It may come as no surprise to frequent travelers that the TSA has been having some major problems lately. With the inception of TSA Precheck, the agency expected many more people to sign up for the program, and for a frequent traveler you have every reason to belong. TSA destaffed many locations in the anticipation of many more people using the TSA Precheck lines. A major rush on signing up for Precheck never happened though.
Now, the TSA is facing a problem of their own making. Lowering staff levels has created long lines at many airports, and we are still in a part of the year that shows low travel numbers. High volume travel will show up closer to summer time, exacerbating a major travel problem.
This all brings me to the question I need to ask, is Chicago a stand alone problem area. Now I have to admit, as an East Coast based traveler, I don’t see much of the West Coast cities, so my viewpoint is obviously biased. Reports have been calling out Philadelphia as a bad city for the TSA, but I haven’t seen much of an issue there, nothing beyond the usual. TSA Precheck tends to operate quite smoothly in Philadelphia though which may be why I haven’t noticed much at my home airport.
Chicago seems to be a whole other story. In the last month I’ve needed to travel through Chicago a few times, and my fiance needed to fly into and out of Chicago. My first trip in the last month came on my return from France. Chicago is poorly set up to handle international transfers, requiring people to exit the airport, board a train and then re-enter the terminal they need. I did this at 8pm at night, and there was no TSA Precheck open in the main American Airlines hub terminal. This is borderline unacceptable. Precheck is a paid program, and as such has a level of service expectation that seems to be falling short right along with normal TSA lines. 8pm isn’t exactly a dead time in the airport, a Precheck lane short certainly be open, hell for a paid program a TSA Precheck lane should always be open.
Returning from Beijing I had more issues with Precheck. While the Precheck was open, the area was cordoned off upon our arrival. There was a good 10-15 people wondering how to get into Precheck before someone wandered over and opened it up for us. Then closing it again confusing more passengers. She was obviously the person set up to check boarding passes for the Precheck logo that denotes they are part of the program. If this is her job, she needs to organize it better, and be present at all times.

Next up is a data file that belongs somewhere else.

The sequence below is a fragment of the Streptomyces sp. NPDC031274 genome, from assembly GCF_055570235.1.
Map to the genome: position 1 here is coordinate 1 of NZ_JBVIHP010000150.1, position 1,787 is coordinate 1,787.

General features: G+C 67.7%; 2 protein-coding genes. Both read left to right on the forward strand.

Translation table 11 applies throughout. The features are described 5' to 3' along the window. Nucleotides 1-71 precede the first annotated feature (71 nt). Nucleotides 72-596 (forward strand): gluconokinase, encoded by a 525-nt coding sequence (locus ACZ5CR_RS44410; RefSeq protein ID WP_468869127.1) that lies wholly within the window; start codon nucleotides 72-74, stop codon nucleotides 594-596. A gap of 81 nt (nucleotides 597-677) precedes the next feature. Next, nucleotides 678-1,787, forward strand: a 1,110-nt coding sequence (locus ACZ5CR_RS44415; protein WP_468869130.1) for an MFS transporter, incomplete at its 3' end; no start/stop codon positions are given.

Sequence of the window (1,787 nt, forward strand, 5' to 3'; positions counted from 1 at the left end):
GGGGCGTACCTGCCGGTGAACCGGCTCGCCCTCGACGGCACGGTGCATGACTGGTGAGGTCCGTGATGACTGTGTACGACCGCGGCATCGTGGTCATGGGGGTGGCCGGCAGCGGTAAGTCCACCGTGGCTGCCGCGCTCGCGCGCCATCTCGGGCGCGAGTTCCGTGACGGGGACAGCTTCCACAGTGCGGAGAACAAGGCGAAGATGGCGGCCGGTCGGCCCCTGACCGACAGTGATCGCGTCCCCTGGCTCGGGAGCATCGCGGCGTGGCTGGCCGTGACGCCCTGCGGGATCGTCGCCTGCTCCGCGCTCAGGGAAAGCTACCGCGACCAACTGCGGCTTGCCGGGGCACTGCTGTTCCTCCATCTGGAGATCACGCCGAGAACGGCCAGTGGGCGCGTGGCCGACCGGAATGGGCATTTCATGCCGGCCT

My fiance had an issue on her return flight recently where she arrived at the airport very far in advance of the takeoff time and still had a bit of worry. The line was so long that she had to wait 2 full hours in a line that stretched beyond the roped off areas. People were pushing in line to make it through faster. This is not an acceptable way to operate. Putting aside the fact that the TSA is inherently unable to properly provide the job they are tasked with, allowing thousands of passengers miss flights is not just an issue for passengers, but also airline who likely lose lots of revenue on every missed flight.
Problems at O'hare go well beyond those of the TSA, right into the Customs and Border Protection area where Global Entry was completely non-function on my return from Beijing. Once again, this is a paid program that is relied upon by many passengers. Not having it working cost me a lot of time, and also added a thorough bag search on to my day that would have been bypassed had the Global Entry kiosks been operational.
While these issues are certainly not isolated to Chicago, the way the airport is being managed seems to make the issues worse. As it goes for airports I frequent, Chicago is by far the single worst offender in my travels. So bad in fact that I am considering cutting it out of my travels as much as possible. Unfortunately with a coming trip to Chicago itself, I am not completely able to rid myself of this airport.